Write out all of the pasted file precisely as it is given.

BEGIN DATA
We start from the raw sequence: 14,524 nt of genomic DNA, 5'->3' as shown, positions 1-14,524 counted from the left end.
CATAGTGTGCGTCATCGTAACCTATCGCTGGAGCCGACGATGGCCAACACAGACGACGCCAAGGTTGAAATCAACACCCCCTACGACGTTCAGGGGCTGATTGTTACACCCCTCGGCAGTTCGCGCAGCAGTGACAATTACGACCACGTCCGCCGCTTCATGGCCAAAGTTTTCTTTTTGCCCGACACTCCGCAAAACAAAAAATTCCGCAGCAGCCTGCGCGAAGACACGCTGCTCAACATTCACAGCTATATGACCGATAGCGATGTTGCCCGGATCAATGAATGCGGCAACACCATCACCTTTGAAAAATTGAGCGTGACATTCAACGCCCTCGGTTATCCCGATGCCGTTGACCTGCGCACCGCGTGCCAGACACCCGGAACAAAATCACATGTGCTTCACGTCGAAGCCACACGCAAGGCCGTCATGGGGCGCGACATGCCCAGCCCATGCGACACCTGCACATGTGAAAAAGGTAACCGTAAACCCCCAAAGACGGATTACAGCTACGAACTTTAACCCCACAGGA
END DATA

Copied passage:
We start from the raw sequence: 14,524 nt of genomic DNA, 5'->3' as shown, positions 1-14,524 counted from the left end.
CATAGTGTGCGTCATCGTAACCTATCGCTGGAGCCGACGATGGCCAACACAGACGACGCCAAGGTTGAAATCAACACCCCCTACGACGTTCAGGGGCTGATTGTTACACCCCTCGGCAGTTCGCGCAGCAGTGACAATTACGACCACGTCCGCCGCTTCATGGCCAAAGTTTTCTTTTTGCCCGACACTCCGCAAAACAAAAAATTCCGCAGCAGCCTGCGCGAAGACACGCTGCTCAACATTCACAGCTATATGACCGATAGCGATGTTGCCCGGATCAATGAATGCGGCAACACCATCACCTTTGAAAAATTGAGCGTGACATTCAACGCCCTCGGTTATCCCGATGCCGTTGACCTGCGCACCGCGTGCCAGACACCCGGAACAAAATCACATGTGCTTCACGTCGAAGCCACACGCAAGGCCGTCATGGGGCGCGACATGCCCAGCCCATGCGACACCTGCACATGTGAAAAAGGTAACCGTAAACCCCCAAAGACGGATTACAGCTACGAACTTTAACCCCACAGGA